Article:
24 Jun 2015 How Distribution Differs between Microstock and the Traditional Stock Photo Industry
In microstock, we all know that agencies sell images via partners. But this is done very differently in the traditional stock photo market.
When it comes to distribution, in microstock it’s all done via API where the images are only sent when a purchase is made. Most microstock partners are either other stock photo companies or businesses that benefit from giving their customers access to images.
In the traditional market, agencies don’t have the luxury of having built system from scratch with modern technology. They’ve had to evolve and adapt over time while maintaining existing systems. Many of these systems were built by external service providers, meaning the agencies weren’t in full control as microstock agencies are. Most traditional agencies now have APIs too, but a large portion of distribution is still done by posting a hard drive of the entire collection to the partner.
For those of us who grew up with the ways of microstock, this is disturbingly easy. Anybody who can demonstrate that they’re serious will quickly find themselves in possession of the entire collections of images from five or more well-known agencies, within a week or two, and without too much effort.
One key disadvantage of the manual hard drive distribution method is key metadata often gets lost in the process. Most commonly this is the contributor / photographer name. In the traditional market it’s not un-common to see your own images on partner agencies attributed not to you as the photographer, but to the supplying agency. This is worse when images are used editorially and the caption reads: Copyright AgencyA / AgencyB.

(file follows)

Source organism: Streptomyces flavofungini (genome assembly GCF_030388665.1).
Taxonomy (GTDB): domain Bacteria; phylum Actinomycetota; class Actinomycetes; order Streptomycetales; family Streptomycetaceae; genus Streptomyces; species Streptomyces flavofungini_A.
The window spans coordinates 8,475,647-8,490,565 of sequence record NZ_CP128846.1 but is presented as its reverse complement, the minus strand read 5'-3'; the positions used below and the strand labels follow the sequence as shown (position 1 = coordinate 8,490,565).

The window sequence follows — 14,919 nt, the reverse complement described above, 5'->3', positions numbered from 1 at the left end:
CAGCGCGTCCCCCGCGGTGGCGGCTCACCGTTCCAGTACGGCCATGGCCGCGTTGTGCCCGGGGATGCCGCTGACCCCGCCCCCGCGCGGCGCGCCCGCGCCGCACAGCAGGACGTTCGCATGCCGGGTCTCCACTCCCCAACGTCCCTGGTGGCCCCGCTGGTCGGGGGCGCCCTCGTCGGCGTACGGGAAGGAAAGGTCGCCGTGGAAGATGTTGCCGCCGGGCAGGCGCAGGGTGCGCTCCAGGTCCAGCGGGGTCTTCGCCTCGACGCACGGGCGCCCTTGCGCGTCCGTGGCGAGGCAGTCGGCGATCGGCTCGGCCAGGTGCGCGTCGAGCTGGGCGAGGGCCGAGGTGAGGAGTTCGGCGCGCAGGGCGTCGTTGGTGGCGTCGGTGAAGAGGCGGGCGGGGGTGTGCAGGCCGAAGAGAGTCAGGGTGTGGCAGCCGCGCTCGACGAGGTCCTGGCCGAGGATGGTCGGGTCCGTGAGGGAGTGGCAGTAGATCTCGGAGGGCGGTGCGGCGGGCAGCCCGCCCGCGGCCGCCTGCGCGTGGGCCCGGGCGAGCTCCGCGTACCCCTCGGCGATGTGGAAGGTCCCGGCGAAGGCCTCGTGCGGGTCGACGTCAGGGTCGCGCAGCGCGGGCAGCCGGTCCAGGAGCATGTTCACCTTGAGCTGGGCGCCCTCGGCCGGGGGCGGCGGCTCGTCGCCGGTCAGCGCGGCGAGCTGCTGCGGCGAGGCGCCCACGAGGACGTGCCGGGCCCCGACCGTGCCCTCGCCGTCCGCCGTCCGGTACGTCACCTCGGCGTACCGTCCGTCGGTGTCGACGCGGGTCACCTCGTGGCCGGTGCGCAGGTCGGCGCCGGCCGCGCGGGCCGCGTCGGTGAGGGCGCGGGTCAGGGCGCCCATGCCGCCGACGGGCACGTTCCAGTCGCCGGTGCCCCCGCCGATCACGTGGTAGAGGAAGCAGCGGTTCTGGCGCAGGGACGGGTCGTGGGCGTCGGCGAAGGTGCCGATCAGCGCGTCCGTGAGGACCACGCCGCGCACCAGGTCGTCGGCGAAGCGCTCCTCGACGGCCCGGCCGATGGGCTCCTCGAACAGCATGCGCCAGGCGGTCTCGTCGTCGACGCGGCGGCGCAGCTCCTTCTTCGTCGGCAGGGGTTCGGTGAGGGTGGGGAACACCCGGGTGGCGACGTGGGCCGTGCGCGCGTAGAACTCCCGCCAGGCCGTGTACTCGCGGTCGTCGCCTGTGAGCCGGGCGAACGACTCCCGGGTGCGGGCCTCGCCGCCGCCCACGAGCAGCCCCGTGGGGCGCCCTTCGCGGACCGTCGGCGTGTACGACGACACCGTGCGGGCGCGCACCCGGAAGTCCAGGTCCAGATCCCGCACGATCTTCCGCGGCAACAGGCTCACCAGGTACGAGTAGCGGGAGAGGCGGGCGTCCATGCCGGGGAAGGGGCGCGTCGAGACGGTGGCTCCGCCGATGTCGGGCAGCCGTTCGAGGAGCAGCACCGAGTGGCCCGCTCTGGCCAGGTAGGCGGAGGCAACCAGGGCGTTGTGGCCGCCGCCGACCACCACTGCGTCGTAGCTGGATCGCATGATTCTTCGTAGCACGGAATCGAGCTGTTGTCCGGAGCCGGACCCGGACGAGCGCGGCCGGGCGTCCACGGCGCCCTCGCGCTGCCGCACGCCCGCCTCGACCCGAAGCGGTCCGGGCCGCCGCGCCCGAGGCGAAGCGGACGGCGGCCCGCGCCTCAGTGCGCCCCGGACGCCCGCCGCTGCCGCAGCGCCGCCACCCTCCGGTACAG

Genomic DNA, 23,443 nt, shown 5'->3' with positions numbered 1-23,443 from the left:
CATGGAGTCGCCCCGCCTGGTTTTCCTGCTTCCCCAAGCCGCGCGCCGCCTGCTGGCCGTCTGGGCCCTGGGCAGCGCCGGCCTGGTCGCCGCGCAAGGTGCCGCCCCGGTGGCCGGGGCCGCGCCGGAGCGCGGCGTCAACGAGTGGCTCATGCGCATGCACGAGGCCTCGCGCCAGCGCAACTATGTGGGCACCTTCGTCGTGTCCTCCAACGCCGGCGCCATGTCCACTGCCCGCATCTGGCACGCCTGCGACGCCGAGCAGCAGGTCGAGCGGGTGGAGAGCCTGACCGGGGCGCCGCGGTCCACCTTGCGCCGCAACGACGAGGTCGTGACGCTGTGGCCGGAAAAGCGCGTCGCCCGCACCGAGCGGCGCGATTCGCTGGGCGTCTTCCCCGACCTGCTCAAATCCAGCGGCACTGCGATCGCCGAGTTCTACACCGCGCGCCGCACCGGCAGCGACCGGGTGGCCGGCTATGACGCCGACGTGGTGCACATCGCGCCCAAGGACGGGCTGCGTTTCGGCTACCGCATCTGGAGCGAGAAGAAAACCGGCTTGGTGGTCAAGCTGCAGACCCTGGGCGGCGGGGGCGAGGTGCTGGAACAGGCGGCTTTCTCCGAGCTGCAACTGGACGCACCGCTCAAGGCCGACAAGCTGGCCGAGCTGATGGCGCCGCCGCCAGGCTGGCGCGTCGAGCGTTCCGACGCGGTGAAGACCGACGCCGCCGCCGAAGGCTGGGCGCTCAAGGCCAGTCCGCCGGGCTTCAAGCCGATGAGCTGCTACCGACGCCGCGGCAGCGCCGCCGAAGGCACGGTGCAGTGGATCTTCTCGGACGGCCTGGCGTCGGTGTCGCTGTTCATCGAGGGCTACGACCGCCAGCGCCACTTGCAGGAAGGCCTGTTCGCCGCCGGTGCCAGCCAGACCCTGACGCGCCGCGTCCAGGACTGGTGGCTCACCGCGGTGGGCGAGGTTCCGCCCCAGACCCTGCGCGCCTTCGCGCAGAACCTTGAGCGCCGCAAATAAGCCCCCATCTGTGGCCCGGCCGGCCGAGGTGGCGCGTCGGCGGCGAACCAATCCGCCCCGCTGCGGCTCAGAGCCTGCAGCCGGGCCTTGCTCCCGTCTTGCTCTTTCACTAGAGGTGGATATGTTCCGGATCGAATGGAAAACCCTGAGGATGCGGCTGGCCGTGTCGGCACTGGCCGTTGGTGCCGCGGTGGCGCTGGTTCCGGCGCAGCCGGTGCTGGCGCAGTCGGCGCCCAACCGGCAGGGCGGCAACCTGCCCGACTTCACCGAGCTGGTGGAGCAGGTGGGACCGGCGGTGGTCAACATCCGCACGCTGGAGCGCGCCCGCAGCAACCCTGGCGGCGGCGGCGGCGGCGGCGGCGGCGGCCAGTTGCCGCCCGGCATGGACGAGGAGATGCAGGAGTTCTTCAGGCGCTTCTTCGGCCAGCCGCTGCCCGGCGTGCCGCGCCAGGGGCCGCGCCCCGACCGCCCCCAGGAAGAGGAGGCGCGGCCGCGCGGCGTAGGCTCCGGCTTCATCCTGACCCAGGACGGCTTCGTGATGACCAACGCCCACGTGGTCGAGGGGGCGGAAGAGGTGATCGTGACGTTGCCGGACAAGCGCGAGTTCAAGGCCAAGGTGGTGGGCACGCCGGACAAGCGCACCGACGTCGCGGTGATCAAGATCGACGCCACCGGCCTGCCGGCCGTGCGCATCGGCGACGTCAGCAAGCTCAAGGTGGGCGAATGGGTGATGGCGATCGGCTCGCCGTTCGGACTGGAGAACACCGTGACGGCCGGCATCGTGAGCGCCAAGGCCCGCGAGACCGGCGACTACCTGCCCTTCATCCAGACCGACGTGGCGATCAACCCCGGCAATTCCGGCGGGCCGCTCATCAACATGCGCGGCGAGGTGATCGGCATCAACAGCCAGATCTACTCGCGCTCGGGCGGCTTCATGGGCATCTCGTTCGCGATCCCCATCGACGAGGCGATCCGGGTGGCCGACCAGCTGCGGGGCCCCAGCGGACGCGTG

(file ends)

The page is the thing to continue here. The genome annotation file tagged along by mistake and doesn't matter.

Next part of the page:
Microstock agencies distribute in JPG format. Simple as that.
Traditional agencies are often still based on dated systems with fixed requirements, and there’s a painful lack of consistency between them. Some require TIFF format, others require a certain colour space, and others require uncompressed JPGs. The larger traditional agencies have built large, complex systems which convert files en masse from the various formats they receive from their partners to the format their own system requires.
Microstock agencies sometimes dictate pricing to the partners. This can be the same prices the supplying agency charges its own customers, in which case the partner’s profit margin comes from a deep discount on the rate card, or by a set rate, where the partner can charge what they like as long as they pay the supplying agency the fixed portion of that fee.
Traditional libraries are usually price agnostic, meaning that as long as they get their agreed fee, they don’t care at what price the partner sells the license to the end user.
It’s not common for microstock agencies to be price agnostic, and microstock contributors don’t like it. Depositphotos found this out the hard way in 2014 when their partnership with german stock library Shotshop was discovered. Shotshop was selling licenses at relatively high prices, sourcing the images through the Depositphotos API – no issues there. However, Depositphotos was only charging Shotshop a regular subscription – the same subscription rates their own customers pay. Buyers paid up to €99 for the license fee, Depositphotos charged ~35 cents via a $250/month subscription, and contributors received around 30 cents royalty. This resulted in a significant revolt by contributors who opted out of the Depositphotos partnership program en masse.
In microstock there are a variety of payment alternatives. The most common method is for the partner to pre-pay a set amount of license fees, deducting from that amount each time a sub-license is sold to a customer. The other, more common, method is to simply have a credit card that’s charged daily, on days when images were sold.
In the traditional market this is still mostly done on account, where the partner sends a list of licenses sold with the payment to the supplier. The payment can be bank transfer, but is still all-too-often a paper check. There are also 30, 60 and 90-day terms available for negotiation.
Most microstock distribution partners are usually apps, website builders, etc.
Traditional libraries distribute to hundreds of other traditional libraries, but with the exception of Getty, they don’t have many app partnerships.
There’s also a lot of cross distribution between microstock and traditional stock, but that’s another post.